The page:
It was a game with very low expectations. North are as bad as they have ever been, and the Demons are enjoying a nine-match winning streak to start the season. I’m sure when the fixture was released, North fans would’ve been saying a prayer that this match didn’t get out of control too quickly. Melbourne were always going to win, it was just a matter of how much they’d stretch the lead. Could North show their fans something and keep the margin below 100 points? Would the Demons put their foot firmly on the throat and re-establish themselves as a terrifying prospect? Was there an upset brewing after Melbourne’s second gear month? First vs. Seventeenth. Here’s what happened.
THE BACK STORY
It has been smooth sailing for the reigning premier. With barely an injury to speak of, Melbourne has continued on its merry way, and is yet to taste defeat this season. In fact, the most terrifying verbiage to come out of Gosch’s Paddock is the assertion that the Demons aren’t near their best. Melbourne are yet to really put their foot on an opponent’s throat and still have improvements in their game to make. With stars all over the ground, Melbourne are the team to beat once again, and whichever team lands the first blow to the Demons’ premiership defence will need to play an almost perfect game to emerge victorious.
The complete opposite end of the spectrum is where we find Melbourne’s opponent, North Melbourne. At the start of a complete rebuild, North are currently locked in a battle to avoid this year’s wooden spoon, and have yet to build anything substantial that will get their supporters excited. David Noble is suddenly under pressure to show that he can coach this team into the future, and their most valuable diamond, Jason Horne-Francis, has put contract talks on hold until the end of the season, which is always a worrying statement to hear. Losses can be absorbed, but the manner in which the Roos are getting beaten is concerning for those in charge at Arden Street.
It was a surprisingly dour opening to the game, and it was clear that although they don’t possess the talent, North had clearly brought the effort needed to bring some respectability into the game. Melbourne’s defenders looked panicky, and weren’t being afforded the time and space to use the ball. It was a poor free-kick that gifted the Demons the first goal, with Tarryn Thomas driving Ed Langdon into the turf, although Langdon made the choice to leave his feet and Thomas shouldn’t be held responsible for Langdon’s action.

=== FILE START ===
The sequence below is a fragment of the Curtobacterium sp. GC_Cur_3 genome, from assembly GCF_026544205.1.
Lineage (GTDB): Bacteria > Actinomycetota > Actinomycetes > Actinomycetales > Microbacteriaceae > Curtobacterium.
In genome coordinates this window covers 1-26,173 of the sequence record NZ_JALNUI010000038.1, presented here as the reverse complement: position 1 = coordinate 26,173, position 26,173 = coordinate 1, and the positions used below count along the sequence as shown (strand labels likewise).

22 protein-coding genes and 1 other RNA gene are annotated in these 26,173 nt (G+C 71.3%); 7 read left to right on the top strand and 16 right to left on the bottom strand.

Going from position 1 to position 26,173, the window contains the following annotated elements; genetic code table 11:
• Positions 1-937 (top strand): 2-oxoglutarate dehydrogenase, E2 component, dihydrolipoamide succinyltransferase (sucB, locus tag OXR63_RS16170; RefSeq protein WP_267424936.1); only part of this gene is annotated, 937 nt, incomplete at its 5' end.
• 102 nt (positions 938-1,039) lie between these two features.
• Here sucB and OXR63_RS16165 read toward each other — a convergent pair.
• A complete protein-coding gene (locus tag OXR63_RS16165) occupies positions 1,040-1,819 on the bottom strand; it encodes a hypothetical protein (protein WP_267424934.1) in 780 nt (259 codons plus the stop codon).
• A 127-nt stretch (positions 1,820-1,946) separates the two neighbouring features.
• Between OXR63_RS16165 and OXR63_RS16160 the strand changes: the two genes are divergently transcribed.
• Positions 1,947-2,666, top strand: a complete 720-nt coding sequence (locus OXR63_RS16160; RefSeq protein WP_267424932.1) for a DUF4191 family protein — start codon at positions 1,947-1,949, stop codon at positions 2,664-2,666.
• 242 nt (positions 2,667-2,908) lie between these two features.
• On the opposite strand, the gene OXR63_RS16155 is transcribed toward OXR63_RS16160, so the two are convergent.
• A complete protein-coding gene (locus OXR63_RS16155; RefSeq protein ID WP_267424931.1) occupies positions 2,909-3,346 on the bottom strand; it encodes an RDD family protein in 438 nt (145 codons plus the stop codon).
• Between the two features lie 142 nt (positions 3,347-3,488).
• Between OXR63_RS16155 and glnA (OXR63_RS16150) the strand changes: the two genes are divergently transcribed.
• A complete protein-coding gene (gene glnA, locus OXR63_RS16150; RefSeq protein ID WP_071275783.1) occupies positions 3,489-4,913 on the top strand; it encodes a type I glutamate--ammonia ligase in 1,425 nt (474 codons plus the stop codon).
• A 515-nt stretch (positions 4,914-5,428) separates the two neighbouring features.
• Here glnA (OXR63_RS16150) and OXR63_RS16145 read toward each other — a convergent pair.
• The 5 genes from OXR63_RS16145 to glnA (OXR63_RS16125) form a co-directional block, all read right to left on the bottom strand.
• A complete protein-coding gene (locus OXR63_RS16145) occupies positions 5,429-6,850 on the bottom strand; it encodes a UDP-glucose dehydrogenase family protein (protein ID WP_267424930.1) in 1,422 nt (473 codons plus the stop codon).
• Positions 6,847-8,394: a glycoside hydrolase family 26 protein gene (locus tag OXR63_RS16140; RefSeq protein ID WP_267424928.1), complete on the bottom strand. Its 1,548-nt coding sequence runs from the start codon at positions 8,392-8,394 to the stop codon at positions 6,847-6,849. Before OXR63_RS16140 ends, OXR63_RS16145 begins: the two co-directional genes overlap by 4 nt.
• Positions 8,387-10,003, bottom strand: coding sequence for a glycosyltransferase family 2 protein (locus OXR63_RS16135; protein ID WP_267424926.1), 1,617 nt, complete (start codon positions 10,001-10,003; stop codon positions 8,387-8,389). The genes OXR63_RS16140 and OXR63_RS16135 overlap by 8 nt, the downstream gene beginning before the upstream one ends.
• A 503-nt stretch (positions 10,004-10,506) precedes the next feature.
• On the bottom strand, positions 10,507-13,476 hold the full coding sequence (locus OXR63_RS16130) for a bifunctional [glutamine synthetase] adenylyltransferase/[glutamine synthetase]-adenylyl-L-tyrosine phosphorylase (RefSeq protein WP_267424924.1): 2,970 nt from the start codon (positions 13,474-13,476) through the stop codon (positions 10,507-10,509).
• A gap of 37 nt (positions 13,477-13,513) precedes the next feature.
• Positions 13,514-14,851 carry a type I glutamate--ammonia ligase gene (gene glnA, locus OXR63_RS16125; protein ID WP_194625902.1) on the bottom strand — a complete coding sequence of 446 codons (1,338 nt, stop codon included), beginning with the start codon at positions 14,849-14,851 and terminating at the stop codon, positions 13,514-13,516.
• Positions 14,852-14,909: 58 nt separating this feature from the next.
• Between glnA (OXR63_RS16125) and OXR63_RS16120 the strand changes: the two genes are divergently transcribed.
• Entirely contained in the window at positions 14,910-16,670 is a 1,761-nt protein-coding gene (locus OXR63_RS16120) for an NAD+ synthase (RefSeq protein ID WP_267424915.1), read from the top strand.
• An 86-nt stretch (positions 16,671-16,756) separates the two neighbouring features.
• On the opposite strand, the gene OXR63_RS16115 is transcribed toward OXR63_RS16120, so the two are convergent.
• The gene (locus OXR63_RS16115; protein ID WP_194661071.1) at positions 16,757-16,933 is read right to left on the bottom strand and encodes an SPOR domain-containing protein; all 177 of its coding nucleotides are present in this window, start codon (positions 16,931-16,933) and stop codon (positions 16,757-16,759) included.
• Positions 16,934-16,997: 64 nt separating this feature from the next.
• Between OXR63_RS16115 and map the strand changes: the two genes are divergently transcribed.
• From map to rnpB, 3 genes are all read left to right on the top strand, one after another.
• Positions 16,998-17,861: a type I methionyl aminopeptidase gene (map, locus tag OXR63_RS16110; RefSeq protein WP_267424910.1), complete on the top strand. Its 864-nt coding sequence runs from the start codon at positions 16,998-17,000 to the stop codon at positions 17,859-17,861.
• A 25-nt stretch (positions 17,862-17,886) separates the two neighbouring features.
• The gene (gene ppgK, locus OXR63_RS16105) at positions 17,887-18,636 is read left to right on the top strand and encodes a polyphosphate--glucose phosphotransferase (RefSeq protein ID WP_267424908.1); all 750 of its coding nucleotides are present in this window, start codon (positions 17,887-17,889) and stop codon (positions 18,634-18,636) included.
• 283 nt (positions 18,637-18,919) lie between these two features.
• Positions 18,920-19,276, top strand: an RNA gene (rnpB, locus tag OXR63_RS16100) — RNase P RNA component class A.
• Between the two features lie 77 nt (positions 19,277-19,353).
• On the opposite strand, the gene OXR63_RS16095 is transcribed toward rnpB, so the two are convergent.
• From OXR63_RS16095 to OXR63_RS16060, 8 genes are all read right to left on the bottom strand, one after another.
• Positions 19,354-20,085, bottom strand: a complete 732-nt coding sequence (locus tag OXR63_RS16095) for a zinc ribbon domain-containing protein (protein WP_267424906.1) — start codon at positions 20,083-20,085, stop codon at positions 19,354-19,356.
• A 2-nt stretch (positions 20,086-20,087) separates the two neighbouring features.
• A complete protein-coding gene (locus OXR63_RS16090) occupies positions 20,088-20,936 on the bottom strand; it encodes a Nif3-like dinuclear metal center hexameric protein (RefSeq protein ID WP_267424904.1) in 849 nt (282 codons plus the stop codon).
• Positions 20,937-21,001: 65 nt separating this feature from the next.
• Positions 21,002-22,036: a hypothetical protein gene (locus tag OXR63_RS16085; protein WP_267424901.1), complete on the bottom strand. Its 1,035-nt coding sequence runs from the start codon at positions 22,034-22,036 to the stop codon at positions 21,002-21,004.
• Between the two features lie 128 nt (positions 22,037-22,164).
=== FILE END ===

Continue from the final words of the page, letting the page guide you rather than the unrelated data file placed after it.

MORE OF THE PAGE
The Roos were clearly losing the centre clearance battle, but their effort kept them in the game. A goal to Todd Goldstein, followed by another to Jason Horne-Francis, and suddenly the premiers were behind the eight ball. Goals to Tom McDonald and Trent Rivers (which was the result of a dubious 50 metre penalty against Luke Davies-Uniacke) restored order for the Demons, before Cam Zurhaar ran straight through Angus Brayshaw and put through a miracle goal. Late in the quarter, Bayley Fritsch laid an excellent tackle, which is exactly what you want from your forwards, to push the margin to 10 points at the first break.
North needed to come out with an attacking frame of mind to stop the Demons running rampant, and that’s exactly how it went. Through Nick Larkey, and a second to Zurhaar, North were back in front and looked ready for the fight that they knew would come. Another dubious free-kick went against a North defender, and Melbourne once again took their lead back. They had the effort in spades, but skill errors were costing the Roos, with errant kicks an unfortunate feature of their game, none more so than Kyron Hayden hitting Fritsch on the chest in the back pocket, and Fritsch made him pay in the worst way with six points.
Kysaiah Pickett nailed another goal, and suddenly the margin was out to 18 points, and Melbourne were threatening to run away with it. The Demons had another gear to go to, and North were giving everything they had in order to stay in the game. Zurhaar kicked his third to pull the deficit back, before a brilliant running goal from Pickett put the margin back out to 20 points at half time. North had done well to get as close as they were for the half, but it was 17 scoring shots to seven in Melbourne’s favour, and the margin should realistically been a lot bigger. There was also trouble for the Demons on the injury front, with Ed Langdon subbed out of the game, sustaining a rib injury as a result of the Thomas tackle in the first quarter.